Between practice sessions, use the Drill Feedback Charts that follow each drill, diagram and photo to work through stumbling blocks. The problems included in these charts represent the most common trouble spots that can frustrate a swimmer's progress in achieving the full benefit of a particular drill. Accompanying each common problem are modifications to help the swimmer stay on track. Remember that making modifications is part of the learning process. Quality practice is key to improving stroke technique. Strive to learn and practice each drill correctly for it to have a positive impact on your stroke. Finally, the observations and feedback of a trusted coach can be valuable in making the most out of every drill.



Swimming is a sport for patient athletes. It takes time and focus to learn good technique, and time and dedication to get strong enough to maintain good technique for any distance. Instant gratification is not often experienced in competitive swimming. But, with patience, focus and dedication the rewards of better swimming will come.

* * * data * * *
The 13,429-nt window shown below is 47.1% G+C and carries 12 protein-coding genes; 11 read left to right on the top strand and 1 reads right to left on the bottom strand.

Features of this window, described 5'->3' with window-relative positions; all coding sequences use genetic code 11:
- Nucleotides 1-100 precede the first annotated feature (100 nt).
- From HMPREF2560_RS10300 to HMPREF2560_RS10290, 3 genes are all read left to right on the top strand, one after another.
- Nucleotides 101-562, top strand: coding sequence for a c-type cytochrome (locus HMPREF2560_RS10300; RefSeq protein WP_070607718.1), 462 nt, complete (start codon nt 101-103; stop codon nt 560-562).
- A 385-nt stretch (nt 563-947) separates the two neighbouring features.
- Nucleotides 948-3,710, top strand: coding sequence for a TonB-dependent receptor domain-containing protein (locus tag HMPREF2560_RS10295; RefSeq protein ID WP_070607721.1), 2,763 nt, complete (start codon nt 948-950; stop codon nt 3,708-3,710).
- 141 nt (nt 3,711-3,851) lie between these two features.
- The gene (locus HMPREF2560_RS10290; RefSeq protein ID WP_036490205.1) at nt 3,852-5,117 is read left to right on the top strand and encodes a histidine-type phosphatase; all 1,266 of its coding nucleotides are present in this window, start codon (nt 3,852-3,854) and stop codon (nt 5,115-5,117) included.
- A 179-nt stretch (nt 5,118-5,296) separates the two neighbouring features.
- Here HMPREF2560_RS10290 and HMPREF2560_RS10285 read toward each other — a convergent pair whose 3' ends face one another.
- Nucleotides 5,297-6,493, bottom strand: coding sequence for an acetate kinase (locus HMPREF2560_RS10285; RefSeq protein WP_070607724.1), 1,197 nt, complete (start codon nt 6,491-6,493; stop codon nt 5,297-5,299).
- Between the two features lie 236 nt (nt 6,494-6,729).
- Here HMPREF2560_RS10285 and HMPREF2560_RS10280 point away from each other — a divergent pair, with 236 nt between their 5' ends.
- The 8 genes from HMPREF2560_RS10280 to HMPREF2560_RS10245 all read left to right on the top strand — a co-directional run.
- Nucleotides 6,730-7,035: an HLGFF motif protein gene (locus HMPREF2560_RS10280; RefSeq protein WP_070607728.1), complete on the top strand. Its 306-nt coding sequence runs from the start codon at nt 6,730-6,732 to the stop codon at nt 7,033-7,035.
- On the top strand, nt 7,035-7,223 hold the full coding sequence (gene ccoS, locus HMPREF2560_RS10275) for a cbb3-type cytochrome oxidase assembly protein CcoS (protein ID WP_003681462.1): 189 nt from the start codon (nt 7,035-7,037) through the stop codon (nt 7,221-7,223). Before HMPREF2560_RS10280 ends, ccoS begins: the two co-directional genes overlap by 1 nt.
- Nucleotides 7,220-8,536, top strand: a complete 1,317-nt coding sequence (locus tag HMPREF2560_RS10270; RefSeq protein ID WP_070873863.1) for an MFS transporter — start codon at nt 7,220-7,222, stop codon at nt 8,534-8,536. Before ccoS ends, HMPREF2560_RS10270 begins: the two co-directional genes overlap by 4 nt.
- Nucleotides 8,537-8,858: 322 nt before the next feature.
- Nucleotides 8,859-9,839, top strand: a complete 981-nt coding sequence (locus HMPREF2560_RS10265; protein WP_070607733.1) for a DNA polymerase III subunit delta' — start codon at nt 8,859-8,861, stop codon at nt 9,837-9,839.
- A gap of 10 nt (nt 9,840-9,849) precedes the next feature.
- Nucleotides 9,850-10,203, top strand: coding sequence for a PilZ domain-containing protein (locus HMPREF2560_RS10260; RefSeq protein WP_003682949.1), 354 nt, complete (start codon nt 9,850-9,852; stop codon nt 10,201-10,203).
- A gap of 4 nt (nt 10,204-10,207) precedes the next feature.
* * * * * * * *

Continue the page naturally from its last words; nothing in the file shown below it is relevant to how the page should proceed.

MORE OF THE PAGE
Practice is a key element in improving swimming technique. And frequent practice has been shown to increase the rate of improvement. Further, in swimming, where forward motion is achieved through repetitive stroke actions, it is essential to use correct technique while practicing the series of actions that make up the stroke. If you practice poor stroke mechanics, you learn poor stroke mechanics. In swimming like most things, it is quite difficult to un-learn bad habits. So, the saying “practice makes perfect” is not exactly correct. What is more accurate is to say, “perfect practice makes perfect”.


When doing drill work to improve swimming, it is very important to understand the point of each drill you are doing. Know what you are trying to achieve. Know what the drill is supposed to emphasize. Know what improvements you are supposed to feel through the drill. Focus on these things the entire time you are practicing.